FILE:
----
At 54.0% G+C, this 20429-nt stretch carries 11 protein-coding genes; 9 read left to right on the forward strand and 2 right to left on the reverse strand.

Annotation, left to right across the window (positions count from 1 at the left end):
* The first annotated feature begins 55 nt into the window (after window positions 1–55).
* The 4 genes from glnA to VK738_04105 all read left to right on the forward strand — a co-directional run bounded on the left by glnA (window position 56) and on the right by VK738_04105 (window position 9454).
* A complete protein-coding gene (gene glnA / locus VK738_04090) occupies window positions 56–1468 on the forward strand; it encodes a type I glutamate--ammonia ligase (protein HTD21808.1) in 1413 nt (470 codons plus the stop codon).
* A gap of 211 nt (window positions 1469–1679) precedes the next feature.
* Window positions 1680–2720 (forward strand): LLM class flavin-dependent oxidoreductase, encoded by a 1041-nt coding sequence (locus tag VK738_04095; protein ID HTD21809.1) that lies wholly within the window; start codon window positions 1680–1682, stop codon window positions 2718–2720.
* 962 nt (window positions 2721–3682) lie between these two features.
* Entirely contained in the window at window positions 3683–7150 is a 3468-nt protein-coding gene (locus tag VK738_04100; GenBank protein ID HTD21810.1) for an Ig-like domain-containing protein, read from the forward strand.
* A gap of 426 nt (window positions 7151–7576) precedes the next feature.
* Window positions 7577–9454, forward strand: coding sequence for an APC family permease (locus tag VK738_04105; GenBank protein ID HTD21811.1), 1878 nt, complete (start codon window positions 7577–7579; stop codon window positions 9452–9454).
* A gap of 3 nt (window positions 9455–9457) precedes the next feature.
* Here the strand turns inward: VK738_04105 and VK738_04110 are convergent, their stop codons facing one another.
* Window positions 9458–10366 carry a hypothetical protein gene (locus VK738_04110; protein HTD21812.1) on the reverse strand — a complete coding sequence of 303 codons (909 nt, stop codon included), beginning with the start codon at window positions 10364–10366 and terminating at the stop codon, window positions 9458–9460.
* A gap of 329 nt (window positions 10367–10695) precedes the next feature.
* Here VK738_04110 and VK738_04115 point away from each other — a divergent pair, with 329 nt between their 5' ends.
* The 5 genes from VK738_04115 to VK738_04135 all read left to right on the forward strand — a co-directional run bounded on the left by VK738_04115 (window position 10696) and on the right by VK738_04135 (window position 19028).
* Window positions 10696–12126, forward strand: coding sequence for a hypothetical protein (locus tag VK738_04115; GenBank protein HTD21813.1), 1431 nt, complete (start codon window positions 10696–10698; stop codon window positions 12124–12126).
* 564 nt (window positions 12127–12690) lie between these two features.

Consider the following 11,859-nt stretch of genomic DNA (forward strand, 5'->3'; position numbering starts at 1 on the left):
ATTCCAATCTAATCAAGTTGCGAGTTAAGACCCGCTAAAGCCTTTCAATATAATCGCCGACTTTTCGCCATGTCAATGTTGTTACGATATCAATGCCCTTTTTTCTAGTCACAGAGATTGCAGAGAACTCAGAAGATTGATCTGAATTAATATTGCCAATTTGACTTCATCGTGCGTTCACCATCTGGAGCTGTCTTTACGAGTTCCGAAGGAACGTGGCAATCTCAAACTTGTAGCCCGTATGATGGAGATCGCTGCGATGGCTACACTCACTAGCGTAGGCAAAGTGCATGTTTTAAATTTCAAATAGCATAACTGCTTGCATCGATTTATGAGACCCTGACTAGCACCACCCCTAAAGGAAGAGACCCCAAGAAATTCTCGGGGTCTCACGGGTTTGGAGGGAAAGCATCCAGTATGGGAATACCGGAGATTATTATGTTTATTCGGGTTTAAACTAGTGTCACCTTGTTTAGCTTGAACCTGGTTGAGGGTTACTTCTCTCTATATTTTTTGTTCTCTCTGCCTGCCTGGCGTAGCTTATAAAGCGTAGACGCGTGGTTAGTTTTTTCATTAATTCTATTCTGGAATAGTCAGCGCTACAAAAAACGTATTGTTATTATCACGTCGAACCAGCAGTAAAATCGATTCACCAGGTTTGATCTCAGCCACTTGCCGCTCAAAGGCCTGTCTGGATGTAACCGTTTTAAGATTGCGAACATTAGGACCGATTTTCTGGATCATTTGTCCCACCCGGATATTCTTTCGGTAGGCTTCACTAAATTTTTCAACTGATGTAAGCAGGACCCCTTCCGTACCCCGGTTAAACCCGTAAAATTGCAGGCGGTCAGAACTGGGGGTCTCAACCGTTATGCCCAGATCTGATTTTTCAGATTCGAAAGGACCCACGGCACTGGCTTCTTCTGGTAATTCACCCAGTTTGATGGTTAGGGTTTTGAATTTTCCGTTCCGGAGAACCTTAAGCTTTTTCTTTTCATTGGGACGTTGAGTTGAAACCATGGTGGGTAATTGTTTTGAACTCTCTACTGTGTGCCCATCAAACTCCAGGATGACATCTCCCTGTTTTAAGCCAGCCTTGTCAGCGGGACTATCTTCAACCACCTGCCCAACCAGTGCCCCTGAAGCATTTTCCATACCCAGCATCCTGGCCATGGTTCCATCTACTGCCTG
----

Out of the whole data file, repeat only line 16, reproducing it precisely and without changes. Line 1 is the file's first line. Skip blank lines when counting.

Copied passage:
* Here VK738_04110 and VK738_04115 point away from each other — a divergent pair, with 329 nt between their 5' ends.